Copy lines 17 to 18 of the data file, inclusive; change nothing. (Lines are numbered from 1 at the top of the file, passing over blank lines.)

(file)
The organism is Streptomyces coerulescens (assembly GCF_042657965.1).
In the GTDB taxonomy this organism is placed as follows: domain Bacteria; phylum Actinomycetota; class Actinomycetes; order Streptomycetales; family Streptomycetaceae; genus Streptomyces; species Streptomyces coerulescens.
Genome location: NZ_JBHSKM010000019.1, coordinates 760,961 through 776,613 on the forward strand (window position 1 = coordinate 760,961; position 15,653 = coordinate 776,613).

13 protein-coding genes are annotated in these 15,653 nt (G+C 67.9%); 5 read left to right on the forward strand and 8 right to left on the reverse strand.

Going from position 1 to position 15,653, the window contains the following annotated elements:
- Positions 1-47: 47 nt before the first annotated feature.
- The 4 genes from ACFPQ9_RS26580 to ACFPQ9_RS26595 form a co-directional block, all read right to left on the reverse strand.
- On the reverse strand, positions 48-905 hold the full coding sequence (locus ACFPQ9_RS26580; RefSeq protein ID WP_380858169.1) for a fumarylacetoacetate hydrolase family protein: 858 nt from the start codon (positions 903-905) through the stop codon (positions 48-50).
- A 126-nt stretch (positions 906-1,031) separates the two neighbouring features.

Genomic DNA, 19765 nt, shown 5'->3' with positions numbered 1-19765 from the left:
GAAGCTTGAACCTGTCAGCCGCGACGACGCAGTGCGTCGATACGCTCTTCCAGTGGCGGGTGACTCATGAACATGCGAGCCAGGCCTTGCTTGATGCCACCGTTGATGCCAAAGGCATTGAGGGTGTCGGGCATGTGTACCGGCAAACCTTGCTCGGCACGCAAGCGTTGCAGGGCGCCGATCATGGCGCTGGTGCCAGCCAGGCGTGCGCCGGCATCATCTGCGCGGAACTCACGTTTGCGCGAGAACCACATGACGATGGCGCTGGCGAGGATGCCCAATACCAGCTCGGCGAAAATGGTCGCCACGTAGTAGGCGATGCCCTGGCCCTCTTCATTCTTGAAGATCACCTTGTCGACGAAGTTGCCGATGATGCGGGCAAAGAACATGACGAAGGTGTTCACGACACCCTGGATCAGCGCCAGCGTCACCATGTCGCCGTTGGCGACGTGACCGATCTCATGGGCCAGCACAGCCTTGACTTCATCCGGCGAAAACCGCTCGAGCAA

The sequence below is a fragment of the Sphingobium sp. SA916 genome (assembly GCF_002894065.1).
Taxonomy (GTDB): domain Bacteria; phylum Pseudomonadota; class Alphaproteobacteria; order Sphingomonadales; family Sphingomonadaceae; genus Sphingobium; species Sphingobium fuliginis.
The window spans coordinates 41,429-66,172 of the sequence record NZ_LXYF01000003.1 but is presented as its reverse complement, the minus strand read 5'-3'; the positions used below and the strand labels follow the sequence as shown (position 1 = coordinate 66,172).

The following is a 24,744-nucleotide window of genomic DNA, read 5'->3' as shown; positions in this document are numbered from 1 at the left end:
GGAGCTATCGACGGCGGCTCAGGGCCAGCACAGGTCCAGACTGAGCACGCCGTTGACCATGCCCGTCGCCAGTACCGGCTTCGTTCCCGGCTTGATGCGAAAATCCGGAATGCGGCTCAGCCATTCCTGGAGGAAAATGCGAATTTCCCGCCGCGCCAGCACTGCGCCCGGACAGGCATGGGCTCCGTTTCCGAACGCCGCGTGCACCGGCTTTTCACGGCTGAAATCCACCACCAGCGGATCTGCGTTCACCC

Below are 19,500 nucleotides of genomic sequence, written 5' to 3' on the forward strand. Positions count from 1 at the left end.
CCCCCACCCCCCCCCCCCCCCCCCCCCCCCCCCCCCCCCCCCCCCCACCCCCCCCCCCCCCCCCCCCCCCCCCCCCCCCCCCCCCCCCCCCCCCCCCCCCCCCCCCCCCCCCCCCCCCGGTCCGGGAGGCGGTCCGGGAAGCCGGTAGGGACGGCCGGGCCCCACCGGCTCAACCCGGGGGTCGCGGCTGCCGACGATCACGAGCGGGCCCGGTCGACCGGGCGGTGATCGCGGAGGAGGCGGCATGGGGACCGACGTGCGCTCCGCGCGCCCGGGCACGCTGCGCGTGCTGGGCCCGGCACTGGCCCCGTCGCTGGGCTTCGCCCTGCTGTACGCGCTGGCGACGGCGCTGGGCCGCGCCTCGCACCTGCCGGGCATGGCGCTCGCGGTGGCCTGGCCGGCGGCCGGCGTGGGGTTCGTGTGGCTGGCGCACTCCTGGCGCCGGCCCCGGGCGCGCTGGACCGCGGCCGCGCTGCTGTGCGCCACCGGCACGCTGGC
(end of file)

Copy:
Below are 19,500 nucleotides of genomic sequence, written 5' to 3' on the forward strand. Positions count from 1 at the left end.
CCCCCACCCCCCCCCCCCCCCCCCCCCCCCCCCCCCCCCCCCCCCCACCCCCCCCCCCCCCCCCCCCCCCCCCCCCCCCCCCCCCCCCCCCCCCCCCCCCCCCCCCCCCCCCCCCCCCGGTCCGGGAGGCGGTCCGGGAAGCCGGTAGGGACGGCCGGGCCCCACCGGCTCAACCCGGGGGTCGCGGCTGCCGACGATCACGAGCGGGCCCGGTCGACCGGGCGGTGATCGCGGAGGAGGCGGCATGGGGACCGACGTGCGCTCCGCGCGCCCGGGCACGCTGCGCGTGCTGGGCCCGGCACTGGCCCCGTCGCTGGGCTTCGCCCTGCTGTACGCGCTGGCGACGGCGCTGGGCCGCGCCTCGCACCTGCCGGGCATGGCGCTCGCGGTGGCCTGGCCGGCGGCCGGCGTGGGGTTCGTGTGGCTGGCGCACTCCTGGCGCCGGCCCCGGGCGCGCTGGACCGCGGCCGCGCTGCTGTGCGCCACCGGCACGCTGGC